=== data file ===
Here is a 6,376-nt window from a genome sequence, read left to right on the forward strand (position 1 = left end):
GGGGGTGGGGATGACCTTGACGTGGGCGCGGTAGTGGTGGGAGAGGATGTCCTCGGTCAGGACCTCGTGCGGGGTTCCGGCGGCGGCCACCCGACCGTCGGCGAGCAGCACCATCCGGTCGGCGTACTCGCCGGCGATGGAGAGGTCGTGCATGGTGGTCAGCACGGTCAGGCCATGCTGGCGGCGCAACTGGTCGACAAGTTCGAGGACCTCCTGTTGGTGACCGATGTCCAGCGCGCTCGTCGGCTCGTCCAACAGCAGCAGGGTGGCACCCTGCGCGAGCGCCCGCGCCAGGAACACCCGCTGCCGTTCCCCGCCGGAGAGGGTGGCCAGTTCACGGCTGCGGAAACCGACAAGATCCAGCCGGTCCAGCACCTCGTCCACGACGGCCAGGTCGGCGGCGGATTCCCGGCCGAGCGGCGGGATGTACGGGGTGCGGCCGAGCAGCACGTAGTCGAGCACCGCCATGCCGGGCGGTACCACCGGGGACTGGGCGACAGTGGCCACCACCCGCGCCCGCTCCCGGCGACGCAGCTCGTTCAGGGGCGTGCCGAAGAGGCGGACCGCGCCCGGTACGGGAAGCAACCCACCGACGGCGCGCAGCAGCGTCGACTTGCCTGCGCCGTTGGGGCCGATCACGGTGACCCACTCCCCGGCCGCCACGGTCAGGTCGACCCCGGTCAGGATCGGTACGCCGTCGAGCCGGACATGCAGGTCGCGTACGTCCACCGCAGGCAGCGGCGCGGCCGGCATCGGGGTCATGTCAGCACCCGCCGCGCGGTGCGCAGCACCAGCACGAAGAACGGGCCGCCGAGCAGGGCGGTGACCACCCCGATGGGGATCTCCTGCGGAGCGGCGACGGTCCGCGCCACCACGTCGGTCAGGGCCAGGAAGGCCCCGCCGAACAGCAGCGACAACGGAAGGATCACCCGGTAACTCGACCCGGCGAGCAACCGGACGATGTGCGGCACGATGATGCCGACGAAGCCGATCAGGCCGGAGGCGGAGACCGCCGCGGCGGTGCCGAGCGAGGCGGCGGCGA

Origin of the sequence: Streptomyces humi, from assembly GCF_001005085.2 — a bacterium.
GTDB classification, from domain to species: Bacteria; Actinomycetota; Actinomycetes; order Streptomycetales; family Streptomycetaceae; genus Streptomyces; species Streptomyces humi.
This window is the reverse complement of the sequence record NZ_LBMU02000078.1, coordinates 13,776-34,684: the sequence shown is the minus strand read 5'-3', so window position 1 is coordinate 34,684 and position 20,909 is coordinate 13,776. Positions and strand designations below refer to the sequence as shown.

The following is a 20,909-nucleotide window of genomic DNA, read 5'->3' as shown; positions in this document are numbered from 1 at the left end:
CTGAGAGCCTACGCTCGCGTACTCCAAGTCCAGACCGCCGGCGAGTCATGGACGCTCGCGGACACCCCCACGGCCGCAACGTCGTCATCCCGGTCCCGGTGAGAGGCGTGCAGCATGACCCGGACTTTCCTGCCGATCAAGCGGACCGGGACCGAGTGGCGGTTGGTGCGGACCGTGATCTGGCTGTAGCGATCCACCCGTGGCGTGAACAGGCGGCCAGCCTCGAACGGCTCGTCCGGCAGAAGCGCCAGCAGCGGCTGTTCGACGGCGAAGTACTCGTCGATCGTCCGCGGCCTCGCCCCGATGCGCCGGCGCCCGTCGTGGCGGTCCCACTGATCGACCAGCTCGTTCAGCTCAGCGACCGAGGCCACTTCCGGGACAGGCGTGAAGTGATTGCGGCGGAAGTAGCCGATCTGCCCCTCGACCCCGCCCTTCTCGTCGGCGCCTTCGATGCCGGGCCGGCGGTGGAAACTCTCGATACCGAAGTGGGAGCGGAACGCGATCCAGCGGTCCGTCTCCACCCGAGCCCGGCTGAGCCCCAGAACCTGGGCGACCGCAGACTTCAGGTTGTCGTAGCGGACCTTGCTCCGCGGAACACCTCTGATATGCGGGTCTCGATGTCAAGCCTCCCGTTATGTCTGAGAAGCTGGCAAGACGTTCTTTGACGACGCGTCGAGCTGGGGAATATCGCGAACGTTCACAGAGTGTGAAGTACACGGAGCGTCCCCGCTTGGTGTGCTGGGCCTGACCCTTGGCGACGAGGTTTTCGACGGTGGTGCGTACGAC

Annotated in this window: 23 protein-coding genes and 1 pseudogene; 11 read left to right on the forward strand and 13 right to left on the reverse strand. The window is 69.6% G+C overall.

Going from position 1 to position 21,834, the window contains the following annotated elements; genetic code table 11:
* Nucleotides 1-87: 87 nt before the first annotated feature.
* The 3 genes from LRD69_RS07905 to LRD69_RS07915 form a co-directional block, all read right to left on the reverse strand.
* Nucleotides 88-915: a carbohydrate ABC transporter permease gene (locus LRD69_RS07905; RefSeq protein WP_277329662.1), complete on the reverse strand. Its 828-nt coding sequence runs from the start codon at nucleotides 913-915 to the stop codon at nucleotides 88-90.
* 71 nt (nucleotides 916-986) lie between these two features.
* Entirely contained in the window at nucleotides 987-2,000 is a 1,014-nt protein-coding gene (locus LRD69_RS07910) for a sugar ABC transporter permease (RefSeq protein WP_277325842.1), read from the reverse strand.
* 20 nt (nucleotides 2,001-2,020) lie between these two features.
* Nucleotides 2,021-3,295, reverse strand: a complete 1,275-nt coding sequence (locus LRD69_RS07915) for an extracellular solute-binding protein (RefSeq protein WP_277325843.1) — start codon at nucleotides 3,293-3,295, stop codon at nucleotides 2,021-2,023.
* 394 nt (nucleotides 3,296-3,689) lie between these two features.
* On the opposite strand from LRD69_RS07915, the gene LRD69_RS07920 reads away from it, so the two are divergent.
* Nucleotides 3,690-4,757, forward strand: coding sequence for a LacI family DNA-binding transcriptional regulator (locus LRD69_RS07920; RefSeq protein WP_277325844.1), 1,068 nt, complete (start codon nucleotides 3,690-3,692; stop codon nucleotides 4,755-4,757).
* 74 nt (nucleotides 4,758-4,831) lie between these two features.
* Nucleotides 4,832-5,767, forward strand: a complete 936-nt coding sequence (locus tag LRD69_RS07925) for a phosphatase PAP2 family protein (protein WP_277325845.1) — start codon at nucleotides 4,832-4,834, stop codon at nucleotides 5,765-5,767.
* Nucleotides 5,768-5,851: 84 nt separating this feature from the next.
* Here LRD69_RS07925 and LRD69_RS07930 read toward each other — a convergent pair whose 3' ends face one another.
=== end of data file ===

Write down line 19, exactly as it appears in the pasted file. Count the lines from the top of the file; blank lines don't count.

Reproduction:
* Nucleotides 3,690-4,757, forward strand: coding sequence for a LacI family DNA-binding transcriptional regulator (locus LRD69_RS07920; RefSeq protein WP_277325844.1), 1,068 nt, complete (start codon nucleotides 3,690-3,692; stop codon nucleotides 4,755-4,757).